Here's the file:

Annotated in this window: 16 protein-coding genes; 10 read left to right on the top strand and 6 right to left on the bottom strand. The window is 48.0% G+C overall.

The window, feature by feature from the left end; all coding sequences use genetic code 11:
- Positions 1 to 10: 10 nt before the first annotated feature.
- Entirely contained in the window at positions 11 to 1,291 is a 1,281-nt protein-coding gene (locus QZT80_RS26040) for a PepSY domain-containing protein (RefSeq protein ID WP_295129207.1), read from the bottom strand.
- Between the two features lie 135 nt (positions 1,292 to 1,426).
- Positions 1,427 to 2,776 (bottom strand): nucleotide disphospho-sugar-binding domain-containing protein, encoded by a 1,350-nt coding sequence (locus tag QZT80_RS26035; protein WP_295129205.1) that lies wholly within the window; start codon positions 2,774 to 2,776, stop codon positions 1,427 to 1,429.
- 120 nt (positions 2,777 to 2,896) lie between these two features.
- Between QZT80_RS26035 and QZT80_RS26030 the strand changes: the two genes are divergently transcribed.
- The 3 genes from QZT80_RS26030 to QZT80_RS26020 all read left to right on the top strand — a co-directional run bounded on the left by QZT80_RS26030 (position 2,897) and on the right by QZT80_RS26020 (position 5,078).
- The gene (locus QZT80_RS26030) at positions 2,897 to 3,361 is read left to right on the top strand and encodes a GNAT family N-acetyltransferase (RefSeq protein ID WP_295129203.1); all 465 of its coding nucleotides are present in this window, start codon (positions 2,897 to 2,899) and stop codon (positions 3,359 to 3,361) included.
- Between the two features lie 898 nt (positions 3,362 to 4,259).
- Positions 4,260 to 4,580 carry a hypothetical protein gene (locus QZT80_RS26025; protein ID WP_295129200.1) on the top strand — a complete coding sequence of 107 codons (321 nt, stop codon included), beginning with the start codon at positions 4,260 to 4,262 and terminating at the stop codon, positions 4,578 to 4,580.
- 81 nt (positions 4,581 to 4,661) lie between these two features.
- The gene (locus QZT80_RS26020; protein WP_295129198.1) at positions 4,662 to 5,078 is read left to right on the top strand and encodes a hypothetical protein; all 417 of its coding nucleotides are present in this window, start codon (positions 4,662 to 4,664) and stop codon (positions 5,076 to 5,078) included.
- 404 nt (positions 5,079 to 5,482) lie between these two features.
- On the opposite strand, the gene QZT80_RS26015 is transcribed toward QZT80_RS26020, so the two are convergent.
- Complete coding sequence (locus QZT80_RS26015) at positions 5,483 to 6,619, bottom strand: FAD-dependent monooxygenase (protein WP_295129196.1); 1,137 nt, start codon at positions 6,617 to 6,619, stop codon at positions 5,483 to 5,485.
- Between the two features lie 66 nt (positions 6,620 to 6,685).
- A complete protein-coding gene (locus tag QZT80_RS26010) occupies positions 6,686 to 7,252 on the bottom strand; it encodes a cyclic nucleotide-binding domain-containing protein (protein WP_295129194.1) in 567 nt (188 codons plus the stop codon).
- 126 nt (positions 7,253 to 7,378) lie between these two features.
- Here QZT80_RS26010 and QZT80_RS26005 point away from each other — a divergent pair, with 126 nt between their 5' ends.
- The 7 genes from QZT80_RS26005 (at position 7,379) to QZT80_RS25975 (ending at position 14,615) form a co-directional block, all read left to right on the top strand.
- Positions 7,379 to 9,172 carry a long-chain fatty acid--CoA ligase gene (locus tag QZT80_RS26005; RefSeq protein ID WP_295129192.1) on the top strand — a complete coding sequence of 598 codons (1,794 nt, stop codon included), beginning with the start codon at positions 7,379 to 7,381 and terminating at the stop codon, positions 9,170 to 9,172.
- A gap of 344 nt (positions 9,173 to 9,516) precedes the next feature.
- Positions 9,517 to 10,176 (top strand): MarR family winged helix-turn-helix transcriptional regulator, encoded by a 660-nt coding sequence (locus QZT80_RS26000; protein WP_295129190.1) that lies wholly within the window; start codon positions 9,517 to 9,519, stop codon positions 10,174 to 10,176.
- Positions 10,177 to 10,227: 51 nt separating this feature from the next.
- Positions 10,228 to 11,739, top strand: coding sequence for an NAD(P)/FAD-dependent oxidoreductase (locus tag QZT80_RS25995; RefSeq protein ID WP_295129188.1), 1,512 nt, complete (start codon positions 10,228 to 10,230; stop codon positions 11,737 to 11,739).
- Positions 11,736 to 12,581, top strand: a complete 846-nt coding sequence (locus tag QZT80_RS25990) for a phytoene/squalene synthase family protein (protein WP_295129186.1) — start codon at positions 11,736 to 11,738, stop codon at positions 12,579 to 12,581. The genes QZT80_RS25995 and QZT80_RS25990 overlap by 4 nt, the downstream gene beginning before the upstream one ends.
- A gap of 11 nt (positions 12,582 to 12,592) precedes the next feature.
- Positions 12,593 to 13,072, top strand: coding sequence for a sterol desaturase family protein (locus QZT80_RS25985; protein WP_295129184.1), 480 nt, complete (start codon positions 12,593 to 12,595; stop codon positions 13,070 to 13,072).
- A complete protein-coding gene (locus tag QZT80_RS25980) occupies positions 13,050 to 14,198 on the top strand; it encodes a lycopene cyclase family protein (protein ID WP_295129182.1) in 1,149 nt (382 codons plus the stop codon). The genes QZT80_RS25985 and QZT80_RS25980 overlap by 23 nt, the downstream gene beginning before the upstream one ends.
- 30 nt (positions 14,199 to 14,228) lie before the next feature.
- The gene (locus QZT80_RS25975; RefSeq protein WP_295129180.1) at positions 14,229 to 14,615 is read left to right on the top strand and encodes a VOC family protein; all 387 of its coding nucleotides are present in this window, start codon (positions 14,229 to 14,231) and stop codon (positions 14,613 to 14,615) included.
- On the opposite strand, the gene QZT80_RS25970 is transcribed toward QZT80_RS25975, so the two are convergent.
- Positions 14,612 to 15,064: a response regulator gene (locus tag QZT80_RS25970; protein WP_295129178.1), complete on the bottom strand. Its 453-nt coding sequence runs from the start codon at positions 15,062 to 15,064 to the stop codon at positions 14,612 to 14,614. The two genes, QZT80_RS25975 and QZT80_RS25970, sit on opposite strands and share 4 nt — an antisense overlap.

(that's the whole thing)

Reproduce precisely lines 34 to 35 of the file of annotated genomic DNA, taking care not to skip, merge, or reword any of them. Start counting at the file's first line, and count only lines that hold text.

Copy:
- On the opposite strand, the gene QZT80_RS25970 is transcribed toward QZT80_RS25975, so the two are convergent.
- Positions 14,612 to 15,064: a response regulator gene (locus tag QZT80_RS25970; protein WP_295129178.1), complete on the bottom strand. Its 453-nt coding sequence runs from the start codon at positions 15,062 to 15,064 to the stop codon at positions 14,612 to 14,614. The two genes, QZT80_RS25975 and QZT80_RS25970, sit on opposite strands and share 4 nt — an antisense overlap.